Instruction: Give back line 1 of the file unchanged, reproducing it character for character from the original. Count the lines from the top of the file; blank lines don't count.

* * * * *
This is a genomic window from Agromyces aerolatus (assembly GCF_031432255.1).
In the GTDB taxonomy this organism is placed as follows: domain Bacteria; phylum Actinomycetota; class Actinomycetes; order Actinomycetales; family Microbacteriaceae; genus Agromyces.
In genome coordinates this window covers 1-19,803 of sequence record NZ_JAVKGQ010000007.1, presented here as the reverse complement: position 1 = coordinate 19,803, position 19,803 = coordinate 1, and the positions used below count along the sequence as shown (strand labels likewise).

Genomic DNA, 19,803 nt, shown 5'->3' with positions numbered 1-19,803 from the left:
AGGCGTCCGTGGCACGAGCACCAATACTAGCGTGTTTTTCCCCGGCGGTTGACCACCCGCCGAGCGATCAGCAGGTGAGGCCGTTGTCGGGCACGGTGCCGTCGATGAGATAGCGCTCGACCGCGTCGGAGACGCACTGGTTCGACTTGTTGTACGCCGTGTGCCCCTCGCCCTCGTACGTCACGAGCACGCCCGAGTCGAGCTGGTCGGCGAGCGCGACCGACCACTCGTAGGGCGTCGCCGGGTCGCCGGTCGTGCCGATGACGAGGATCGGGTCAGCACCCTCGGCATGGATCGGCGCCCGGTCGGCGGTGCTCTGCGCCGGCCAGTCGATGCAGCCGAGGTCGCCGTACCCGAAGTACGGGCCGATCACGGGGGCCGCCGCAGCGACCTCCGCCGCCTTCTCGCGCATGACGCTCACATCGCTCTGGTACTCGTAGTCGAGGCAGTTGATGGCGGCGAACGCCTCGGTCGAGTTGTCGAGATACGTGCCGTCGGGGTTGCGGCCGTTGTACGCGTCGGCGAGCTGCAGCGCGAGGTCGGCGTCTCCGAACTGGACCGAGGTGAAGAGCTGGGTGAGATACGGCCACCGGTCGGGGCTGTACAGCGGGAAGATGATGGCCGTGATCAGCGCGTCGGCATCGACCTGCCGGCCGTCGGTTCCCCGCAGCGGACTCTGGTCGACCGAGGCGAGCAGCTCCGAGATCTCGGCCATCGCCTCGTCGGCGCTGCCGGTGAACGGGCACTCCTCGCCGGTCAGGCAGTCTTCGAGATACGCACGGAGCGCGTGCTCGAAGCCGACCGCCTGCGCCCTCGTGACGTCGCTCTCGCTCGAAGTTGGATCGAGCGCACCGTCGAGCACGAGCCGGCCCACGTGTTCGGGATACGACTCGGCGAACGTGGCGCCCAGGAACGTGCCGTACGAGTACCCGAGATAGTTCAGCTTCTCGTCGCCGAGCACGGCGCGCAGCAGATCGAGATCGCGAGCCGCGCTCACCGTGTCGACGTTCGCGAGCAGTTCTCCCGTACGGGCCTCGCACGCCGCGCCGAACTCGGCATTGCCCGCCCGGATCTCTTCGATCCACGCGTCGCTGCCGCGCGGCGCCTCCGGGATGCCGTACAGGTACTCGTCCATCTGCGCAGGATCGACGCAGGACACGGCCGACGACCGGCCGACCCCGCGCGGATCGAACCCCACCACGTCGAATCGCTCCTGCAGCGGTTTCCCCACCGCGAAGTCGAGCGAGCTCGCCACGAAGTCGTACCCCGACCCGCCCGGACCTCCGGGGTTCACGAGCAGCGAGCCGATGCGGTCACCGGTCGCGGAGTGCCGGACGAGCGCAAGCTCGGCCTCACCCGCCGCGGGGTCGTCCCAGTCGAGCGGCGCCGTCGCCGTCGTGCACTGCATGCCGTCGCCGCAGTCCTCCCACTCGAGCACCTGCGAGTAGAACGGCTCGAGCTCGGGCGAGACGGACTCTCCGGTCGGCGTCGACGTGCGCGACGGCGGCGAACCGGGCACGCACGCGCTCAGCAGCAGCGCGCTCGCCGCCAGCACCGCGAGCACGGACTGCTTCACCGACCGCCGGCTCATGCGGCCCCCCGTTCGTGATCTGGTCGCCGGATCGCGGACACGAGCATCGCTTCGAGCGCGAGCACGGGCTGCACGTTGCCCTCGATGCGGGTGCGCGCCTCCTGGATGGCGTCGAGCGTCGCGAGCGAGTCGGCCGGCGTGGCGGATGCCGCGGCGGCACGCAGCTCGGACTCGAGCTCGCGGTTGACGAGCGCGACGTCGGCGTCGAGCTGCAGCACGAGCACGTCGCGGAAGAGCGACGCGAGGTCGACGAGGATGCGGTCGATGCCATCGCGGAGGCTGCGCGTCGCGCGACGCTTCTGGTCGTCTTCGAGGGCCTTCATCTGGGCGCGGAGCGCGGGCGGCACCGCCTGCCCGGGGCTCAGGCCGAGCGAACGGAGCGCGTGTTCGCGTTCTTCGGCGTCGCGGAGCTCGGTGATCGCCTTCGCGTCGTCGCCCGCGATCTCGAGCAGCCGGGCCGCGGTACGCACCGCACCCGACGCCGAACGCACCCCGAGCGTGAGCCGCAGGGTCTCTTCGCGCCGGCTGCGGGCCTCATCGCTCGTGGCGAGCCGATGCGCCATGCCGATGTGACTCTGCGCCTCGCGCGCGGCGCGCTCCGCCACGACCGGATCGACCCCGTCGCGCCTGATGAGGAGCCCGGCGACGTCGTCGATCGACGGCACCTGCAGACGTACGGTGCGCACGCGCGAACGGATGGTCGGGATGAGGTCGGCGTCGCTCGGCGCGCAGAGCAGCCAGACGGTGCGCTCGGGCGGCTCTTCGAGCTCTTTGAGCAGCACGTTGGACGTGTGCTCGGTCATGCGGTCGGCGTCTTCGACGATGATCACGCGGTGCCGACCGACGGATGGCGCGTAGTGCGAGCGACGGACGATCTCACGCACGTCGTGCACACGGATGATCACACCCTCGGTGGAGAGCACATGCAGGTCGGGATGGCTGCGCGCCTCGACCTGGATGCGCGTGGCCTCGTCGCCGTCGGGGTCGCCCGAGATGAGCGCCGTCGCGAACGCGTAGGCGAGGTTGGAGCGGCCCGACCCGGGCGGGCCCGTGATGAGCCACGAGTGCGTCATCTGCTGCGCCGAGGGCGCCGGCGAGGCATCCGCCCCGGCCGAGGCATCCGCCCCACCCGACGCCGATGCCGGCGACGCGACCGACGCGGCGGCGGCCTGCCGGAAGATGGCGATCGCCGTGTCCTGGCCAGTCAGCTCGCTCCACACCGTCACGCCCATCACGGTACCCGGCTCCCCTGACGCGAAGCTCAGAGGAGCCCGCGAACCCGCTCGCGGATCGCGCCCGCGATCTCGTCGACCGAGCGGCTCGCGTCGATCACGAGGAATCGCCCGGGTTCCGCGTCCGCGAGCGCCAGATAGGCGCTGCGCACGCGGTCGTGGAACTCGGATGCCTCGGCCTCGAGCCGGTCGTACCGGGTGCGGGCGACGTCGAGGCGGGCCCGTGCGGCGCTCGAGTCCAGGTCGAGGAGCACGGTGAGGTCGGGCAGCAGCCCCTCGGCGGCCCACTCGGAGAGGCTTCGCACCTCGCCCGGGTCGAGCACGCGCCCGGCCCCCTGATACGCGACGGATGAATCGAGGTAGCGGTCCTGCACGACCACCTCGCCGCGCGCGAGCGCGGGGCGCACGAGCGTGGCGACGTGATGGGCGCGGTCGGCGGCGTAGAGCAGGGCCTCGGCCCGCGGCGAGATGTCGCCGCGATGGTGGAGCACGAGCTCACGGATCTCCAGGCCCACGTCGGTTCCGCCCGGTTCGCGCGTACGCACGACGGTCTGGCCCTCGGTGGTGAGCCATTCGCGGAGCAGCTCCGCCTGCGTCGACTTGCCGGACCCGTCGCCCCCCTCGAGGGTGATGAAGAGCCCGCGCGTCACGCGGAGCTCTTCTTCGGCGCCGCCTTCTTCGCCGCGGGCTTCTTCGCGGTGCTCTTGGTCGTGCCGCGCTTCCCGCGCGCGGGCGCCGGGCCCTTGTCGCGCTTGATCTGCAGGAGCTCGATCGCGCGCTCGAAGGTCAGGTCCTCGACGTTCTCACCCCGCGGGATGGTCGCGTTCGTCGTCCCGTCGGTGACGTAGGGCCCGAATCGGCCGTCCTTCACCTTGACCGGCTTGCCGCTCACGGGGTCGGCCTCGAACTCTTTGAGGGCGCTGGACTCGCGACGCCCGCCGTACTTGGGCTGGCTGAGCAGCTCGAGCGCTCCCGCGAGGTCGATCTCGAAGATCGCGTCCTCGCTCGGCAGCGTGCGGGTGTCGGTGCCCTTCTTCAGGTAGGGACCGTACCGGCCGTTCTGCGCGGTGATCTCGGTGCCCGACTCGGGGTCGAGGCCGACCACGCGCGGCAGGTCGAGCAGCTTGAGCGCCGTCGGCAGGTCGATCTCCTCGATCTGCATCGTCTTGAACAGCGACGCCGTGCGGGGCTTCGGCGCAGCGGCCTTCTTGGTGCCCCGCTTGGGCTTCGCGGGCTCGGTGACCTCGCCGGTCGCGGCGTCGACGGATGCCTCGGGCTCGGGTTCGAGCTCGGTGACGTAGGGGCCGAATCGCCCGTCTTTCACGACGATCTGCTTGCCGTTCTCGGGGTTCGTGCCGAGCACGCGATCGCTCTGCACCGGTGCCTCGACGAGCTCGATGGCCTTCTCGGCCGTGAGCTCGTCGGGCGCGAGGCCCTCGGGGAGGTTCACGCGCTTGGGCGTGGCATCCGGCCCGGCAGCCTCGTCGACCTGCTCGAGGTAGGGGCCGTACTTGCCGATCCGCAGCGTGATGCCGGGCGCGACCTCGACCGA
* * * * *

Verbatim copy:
This is a genomic window from Agromyces aerolatus (assembly GCF_031432255.1).